Four laureates including Jamaican writer, Kei Miller, were inducted by the Anthony N Sabga Caribbean Awards for Excellence at its first awards ceremony to be staged in Jamaica on Saturday night at the Pegasus hotel.
The ceremony also included a performance by famed Jamaican singer Tessanne Chin who rendered her song Try.
The Caribbean Awards have been in existence since 2005, and this was its tenth ceremony. The programme was initiated by the late Trinidadian entrepreneur Dr Anthony N Sabga in 2005.
Laureates in the areas of arts and letters, entrepreneurship, science and technology, and public and civic contributions are given half-million TT dollars, a medal and citation.
The winners are nominated by country committees and selected by a regional panel chaired by Sir Shridath Ramphal, and containing representatives from all the territories covered: Jamaica, Guyana, Barbados, the OECS and T&T.
Mr A Norman Sabga, who succeeded his father as patron of the awards, is chairman of the ANSA McAL Group of companies and the ANSA McAL Foundation, which hosts the ceremony, spoke of the group’s commitment to continue the initiative.
He also lauded the resiliency and determination of the Jamaican people, and expressed his great pleasure to host a ceremony in that country.
This year’s laureates included Jamaican Kei Miller, a poet and novelist who has won prestigious prizes, like the OCM Bocas Prize in 2017 in Trinidad, and the Forward Prize for poetry in 2014 in the UK. Three Jamaicans—Prof Terrence Forrester, Monsignor Gregory Ramkissoon, and Mrs Claudette Richardson Pious had been inducted in 2006 and 2008.
Miller, in accepting the awarded, spoke of his awakening as a writer in the pages of Trinidadian Earl Lovelace’s novel, The Wine of Astonishment, where a preacher realised his duty to guide his flock, after their religion was criminialised by the colonial authorities. “I was born in 1996 in the pages of this novel,” said Miller, which he said had shown him the duty of writers: to remind people of who they are.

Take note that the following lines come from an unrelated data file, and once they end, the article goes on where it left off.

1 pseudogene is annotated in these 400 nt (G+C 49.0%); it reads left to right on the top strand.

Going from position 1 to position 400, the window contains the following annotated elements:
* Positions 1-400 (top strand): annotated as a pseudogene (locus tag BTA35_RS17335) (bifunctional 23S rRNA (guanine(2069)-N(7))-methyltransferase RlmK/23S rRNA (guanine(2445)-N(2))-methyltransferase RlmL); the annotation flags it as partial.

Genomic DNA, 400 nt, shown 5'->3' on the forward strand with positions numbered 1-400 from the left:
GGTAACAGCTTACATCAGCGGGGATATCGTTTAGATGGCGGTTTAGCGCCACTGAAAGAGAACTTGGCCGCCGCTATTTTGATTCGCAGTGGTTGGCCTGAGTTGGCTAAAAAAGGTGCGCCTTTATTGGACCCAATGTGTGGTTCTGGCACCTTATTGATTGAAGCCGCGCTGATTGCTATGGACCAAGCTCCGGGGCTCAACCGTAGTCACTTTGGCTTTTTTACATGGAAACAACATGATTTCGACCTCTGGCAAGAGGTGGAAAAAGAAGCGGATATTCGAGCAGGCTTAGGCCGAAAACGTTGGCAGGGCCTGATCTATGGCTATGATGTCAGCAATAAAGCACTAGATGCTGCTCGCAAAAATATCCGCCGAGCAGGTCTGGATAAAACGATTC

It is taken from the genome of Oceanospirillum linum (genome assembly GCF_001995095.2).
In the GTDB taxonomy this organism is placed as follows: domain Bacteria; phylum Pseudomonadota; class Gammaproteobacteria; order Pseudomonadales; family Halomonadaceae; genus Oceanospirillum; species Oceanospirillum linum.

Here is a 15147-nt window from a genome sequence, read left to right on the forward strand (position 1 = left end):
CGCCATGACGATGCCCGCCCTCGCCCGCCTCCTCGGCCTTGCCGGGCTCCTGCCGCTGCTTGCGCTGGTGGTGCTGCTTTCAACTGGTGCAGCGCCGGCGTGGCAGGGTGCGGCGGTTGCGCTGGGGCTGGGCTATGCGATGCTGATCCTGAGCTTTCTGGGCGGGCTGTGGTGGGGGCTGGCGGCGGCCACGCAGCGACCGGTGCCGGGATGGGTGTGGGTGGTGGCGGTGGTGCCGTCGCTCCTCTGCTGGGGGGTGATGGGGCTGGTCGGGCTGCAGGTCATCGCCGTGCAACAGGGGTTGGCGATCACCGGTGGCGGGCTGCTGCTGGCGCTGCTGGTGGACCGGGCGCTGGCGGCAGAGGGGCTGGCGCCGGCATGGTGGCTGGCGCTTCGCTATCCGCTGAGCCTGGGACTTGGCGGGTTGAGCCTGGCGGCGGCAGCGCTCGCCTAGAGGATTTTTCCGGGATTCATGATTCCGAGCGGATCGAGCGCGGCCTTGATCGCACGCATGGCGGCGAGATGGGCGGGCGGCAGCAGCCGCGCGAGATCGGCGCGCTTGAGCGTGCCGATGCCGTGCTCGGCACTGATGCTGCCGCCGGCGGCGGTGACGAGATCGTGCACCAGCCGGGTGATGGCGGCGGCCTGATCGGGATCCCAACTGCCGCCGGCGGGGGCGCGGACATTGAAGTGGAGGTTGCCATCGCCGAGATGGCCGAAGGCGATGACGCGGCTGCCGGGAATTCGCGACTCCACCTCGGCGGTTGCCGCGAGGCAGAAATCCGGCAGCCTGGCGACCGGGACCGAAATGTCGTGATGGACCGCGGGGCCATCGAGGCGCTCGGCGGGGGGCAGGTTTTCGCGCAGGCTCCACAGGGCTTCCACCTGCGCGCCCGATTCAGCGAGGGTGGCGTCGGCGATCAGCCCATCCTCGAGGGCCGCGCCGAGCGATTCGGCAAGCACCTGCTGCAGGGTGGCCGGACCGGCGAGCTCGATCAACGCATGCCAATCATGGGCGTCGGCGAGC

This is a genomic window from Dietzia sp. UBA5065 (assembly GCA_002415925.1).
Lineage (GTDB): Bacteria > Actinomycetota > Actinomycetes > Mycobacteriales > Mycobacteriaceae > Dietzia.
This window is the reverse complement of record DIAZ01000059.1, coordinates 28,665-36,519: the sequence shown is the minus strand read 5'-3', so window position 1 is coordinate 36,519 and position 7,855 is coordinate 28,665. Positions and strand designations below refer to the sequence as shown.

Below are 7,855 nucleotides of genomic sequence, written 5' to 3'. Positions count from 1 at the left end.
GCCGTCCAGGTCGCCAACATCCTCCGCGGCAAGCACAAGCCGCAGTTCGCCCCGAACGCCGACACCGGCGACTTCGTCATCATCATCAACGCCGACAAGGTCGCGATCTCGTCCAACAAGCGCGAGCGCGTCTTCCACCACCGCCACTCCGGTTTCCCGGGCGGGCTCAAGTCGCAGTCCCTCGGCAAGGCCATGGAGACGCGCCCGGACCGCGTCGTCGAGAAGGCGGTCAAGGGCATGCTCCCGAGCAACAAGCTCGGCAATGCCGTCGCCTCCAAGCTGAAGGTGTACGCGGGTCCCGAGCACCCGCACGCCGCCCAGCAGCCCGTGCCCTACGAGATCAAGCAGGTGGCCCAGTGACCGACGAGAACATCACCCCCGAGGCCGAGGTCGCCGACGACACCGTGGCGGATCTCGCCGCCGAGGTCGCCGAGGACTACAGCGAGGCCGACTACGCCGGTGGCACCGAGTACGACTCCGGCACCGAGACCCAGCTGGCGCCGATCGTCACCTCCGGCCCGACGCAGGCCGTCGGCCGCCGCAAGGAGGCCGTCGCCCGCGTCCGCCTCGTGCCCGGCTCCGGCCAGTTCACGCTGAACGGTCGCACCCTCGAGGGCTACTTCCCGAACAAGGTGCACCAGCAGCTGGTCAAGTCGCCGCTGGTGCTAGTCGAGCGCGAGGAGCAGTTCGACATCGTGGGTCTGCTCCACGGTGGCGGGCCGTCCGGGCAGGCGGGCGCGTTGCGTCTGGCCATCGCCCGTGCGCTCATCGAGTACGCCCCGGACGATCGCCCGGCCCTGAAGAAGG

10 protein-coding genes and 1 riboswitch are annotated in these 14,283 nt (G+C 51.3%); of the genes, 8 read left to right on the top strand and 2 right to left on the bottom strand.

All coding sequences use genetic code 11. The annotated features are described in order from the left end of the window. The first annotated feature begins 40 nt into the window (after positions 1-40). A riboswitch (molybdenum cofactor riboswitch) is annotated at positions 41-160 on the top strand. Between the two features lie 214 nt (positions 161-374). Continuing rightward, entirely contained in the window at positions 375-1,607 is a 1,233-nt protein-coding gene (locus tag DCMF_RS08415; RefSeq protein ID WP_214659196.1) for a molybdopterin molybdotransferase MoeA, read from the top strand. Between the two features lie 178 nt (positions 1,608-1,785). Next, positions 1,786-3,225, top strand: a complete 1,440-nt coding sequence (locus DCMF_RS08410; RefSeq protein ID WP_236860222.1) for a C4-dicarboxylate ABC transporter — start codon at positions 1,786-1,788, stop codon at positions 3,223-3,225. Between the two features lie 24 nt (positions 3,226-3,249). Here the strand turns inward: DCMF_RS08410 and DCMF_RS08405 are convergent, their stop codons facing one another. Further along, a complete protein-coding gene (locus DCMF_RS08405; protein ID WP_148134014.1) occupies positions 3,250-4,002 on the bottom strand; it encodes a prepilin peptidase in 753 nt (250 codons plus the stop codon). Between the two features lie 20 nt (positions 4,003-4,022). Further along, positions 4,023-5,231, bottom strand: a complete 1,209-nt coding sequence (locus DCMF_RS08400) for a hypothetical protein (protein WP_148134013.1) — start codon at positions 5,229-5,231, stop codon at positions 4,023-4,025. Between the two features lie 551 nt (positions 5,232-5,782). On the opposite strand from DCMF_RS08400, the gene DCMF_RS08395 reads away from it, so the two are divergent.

He also mentioned a small controversy over an essay he had recently published in the Jamaican publication, Pree, and the criticism that erupted. His lesson from this, he said, was a reminder that part of the writer’s duty included “love”.
In accepting the prize, Trinidadian Chevaughn Joseph spoke her foundation being her “mission from God,” to bring comfort to sick and afflicted children. The JBF intends to begin its mission of taking its foundation regional in Jamaica.
Other 2018 laureates included Trinidadian geneticist Dr Adesh Ramsubhag, Guyanese entrepreneur William Andrew Boyle.
Ramsubhag spoke of his journey from a rural agricultural village in south Trinidad to being a UWI geneticist. He is now on the verge of making breakthrough discoveries in novel pharmaceuticals, and new antibiotics, and he urged that more emphasis be given to scientific research.
Boyle recalled his origins in a remote region of the Berbice region, and urged the audience to “don’t forget how to dream”, as dreams had brought him to the success he enjoyed. He and Ramsubhag also thanked their communities and their parents for being instrumental in their formations. The mothers of Boyle and Ramsubhag were present along with large contingents of their families.
In accepting their awards, all the laureates expressed gratitude and admiration for the regional scope of the awards scheme, and all pledged to continue their efforts on a regional scale, which the awards had given them the platform and the resources to do.
These inductions bring the number of people recognised by the ANSA Caribbean Awards for Excellence to 35.